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By Kristine Musademba
The Columbia Daily Spectator is just $24,000 away from being able to complete the Spectator Digital Archive—an online, searchable database of all of its issues going back to the paper’s founding in 1877.
The total cost of the digitization project—a joint effort between Spectator and the Columbia University Libraries—is expected to be approximately $213,000 to digitize the full run from 1877-2012. Phase I—including some 30,000 pages and covering issues from 1955 to 1985 and 1991-1992—cost a total of $69,000. That phase is complete and the new Spectator Digital Archive web portal will be publicly unveiled in September. Click here to preview a test version of the online Archive.
The Spectator is committed to raising $64,000 for Phase II of this large, complex project. The Libraries will raise or allocate around $80,000 to cover the remaining cost of digitization as well as the cost of stabilizing the material for scanning. Stephen Davis, the director of the Libraries’ Digital Program, notes that the Spectator produced approximately 100,000 pages between 1877 and 2012. Many of the paper volumes are crumbling, and turning the old pages into digital, searchable text can require extensive repair, disbinding, and conservation.
Davis, University Archivist Susan Hamson, and Spectator’s 136th corporate board presented an update on the project to about 50 Spectator alumni and current staff members at a fundraising event in June. That evening, Spectator’s 81st editor in chief, Bernard Nussbaum ’58, continued to demonstrate his extraordinary commitment to Spectator by pledging $30,000 to the digitization initiative contingent upon Spectator raising the final $34,000 needed to complete the project from other supporters. In response to Mr. Nussbaum’s challenge, Ernest Brod ’58, the sports editor from the 81st managing board, pledged $5,000 to the digitization project, and Nils Vigeland and Madeline Burke-Vigeland (parents of current news editor, Finn Vigeland) pledged $1,000, leaving Spec close to closing its digital divide. The digitization project began in 2010 when Ernest Brod ‘58, Bernard Nussbaum ‘58, and friends of the class of 1958 seeded the project with a $25,000 donation.
“It’s crucial that we keep up with the industry,” Spectator board of trustees chair Wendy Brandes said at the fundraiser. “Keeping up means that we need a digital strategy both for today’s news and for more than a century of our irreplaceable archives.”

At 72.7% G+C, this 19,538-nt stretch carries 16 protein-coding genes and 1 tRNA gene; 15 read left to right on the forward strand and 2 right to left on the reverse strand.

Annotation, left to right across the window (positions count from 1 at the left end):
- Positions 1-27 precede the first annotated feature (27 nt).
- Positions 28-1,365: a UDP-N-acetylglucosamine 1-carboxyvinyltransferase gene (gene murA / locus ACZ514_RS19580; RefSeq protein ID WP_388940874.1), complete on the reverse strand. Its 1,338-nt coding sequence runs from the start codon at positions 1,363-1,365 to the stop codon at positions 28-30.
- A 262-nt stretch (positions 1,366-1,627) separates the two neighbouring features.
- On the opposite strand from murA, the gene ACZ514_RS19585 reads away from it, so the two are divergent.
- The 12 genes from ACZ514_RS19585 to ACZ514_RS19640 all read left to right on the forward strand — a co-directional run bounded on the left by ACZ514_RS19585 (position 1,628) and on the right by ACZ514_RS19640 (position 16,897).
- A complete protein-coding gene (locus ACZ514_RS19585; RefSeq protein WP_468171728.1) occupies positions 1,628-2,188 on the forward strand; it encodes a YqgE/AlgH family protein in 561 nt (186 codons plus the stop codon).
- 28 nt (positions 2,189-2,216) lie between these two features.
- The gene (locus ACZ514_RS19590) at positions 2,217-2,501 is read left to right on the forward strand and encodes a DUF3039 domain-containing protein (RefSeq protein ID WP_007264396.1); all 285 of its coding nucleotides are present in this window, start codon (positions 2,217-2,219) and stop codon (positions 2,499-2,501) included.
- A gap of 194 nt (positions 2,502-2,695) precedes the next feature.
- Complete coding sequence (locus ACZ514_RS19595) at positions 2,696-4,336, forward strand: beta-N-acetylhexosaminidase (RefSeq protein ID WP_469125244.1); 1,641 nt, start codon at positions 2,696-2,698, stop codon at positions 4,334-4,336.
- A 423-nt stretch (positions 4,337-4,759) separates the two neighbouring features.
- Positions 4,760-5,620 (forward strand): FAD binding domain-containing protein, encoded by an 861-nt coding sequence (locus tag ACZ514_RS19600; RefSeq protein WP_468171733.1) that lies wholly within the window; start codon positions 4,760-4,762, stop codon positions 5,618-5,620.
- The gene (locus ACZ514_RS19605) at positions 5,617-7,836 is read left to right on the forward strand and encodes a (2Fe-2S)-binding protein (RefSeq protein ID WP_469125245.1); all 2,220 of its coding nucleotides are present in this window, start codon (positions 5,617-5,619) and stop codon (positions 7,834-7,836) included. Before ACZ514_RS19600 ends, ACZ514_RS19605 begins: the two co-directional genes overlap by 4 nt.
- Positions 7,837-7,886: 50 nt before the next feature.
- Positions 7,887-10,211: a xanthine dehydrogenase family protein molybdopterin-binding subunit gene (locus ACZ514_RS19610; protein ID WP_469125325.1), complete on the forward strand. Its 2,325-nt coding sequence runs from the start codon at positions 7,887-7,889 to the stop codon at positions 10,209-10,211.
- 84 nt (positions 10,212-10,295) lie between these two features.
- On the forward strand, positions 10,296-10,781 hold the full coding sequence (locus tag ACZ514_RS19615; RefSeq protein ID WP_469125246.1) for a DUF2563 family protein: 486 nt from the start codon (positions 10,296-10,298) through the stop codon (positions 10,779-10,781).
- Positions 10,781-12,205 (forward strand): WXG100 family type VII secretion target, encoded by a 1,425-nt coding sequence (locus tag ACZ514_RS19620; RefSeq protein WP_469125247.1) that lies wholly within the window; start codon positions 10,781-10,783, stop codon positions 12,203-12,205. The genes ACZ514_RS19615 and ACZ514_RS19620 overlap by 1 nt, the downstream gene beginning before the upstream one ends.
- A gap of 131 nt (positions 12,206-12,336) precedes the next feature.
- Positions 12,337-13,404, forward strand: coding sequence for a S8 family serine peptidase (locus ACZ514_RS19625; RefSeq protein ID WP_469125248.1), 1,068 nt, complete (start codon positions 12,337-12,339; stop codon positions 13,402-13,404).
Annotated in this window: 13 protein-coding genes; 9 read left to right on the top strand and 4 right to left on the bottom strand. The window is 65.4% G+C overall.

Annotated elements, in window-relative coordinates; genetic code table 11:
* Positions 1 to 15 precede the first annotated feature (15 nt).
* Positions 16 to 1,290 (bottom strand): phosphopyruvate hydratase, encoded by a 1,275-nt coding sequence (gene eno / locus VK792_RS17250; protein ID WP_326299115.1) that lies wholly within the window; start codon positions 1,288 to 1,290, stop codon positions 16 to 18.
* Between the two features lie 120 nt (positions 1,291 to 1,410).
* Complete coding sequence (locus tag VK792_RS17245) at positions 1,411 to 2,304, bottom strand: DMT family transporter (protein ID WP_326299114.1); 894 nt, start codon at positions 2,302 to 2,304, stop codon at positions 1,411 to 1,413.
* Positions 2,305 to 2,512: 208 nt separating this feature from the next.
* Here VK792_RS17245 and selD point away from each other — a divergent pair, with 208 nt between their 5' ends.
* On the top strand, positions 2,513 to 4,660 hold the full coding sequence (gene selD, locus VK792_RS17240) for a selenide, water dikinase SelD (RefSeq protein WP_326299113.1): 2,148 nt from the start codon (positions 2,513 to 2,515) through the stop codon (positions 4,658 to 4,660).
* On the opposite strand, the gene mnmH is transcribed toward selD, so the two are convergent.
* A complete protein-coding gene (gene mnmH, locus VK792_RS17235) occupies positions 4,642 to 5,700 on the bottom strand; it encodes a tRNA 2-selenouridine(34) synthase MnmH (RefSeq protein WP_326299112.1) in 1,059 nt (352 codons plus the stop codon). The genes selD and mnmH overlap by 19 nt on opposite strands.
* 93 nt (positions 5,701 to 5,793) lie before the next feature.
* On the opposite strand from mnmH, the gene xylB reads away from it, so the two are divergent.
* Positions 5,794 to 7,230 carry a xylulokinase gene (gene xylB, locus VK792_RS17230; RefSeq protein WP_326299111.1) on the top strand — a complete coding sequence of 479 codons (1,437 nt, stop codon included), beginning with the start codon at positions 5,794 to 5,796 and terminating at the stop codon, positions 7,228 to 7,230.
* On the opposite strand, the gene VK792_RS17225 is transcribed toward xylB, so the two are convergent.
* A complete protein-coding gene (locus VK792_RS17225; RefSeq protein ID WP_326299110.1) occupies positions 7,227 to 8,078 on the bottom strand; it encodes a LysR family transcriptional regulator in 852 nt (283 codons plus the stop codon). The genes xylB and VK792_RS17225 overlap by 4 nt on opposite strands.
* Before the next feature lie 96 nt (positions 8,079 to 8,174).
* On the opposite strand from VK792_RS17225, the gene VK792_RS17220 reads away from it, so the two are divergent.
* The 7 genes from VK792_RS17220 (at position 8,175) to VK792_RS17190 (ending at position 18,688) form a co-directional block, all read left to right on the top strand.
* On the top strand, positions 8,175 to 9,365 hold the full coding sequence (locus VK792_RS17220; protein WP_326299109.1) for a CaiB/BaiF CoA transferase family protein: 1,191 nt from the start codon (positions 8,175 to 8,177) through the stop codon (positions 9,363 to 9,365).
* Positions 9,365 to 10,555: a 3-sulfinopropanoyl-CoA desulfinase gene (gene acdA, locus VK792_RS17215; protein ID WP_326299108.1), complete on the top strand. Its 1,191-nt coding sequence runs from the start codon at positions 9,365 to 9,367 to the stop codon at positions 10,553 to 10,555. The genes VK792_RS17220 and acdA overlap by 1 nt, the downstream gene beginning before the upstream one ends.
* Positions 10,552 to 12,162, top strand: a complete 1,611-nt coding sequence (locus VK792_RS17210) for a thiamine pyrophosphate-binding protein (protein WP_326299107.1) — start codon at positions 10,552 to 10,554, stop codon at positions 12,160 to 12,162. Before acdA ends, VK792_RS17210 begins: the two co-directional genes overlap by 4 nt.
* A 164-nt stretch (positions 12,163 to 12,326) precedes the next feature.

Hamson spoke about the importance of Spectator not simply as a document of Columbia’s past but of New York City’s history, covering its architectural, educational, and social changes. Click here to watch Hamson’s discussion on the importance of digitization.
Current Spectator editor in chief Sarah Darville, managing editor Maggie Alden, and publisher Alex Smyk followed with a presentation on the paper’s recent successes and their plans for the future of the media organization. They focused especially on advancements in community outreach, video and social media content, real-time news coverage, and graphics capabilities. Smyk focused on Spectator’s efforts to open new revenue streams, including partnerships with start-ups and new opportunities for advertisement, sponsorships, and donations.
“Digitization is a mark of the paper’s transition into becoming even more of a presence as the innovative and leading news and media source that it has the potential to be,” Smyk said.
Want to help us finish the job? Click here to contribute to the digitization initiative by PayPal, credit, or debit card. To contribute by check, send your contribution to “Spectator Publishing Company” at 2875 Broadway, Suite 303, New York, NY 10025. The cost of digitizing one year of Spectator is $800. Consider digitizing your year of Spectator today by making a donation as an individual, group, corporation, or other organization.
Click here to view the Corporate Board’s presentation from the June event and here to view a presentation by Stephen Paul Davis (Director of the Libraries Digital Program) explaining the digitization process in detail.
Ernest and Ruth Brod
Nils Vigeland and Madeline Burke-Vigeland
Howard and Anita Orlin
Arnold and Phyllis Abrams
Barry and Carol Dickman
Ira and Andrea Jolles
Joseph and Eileen Dorinson
Robert and Ruth Waldbaum
Mike and Nancy Berlin
Mark and Joan Weiss
Sheldon and Judith Raab
Pat MullinsAlso, we thank Nekesa Moody for hosting the June digitization event at the headquarters of the Associated Press.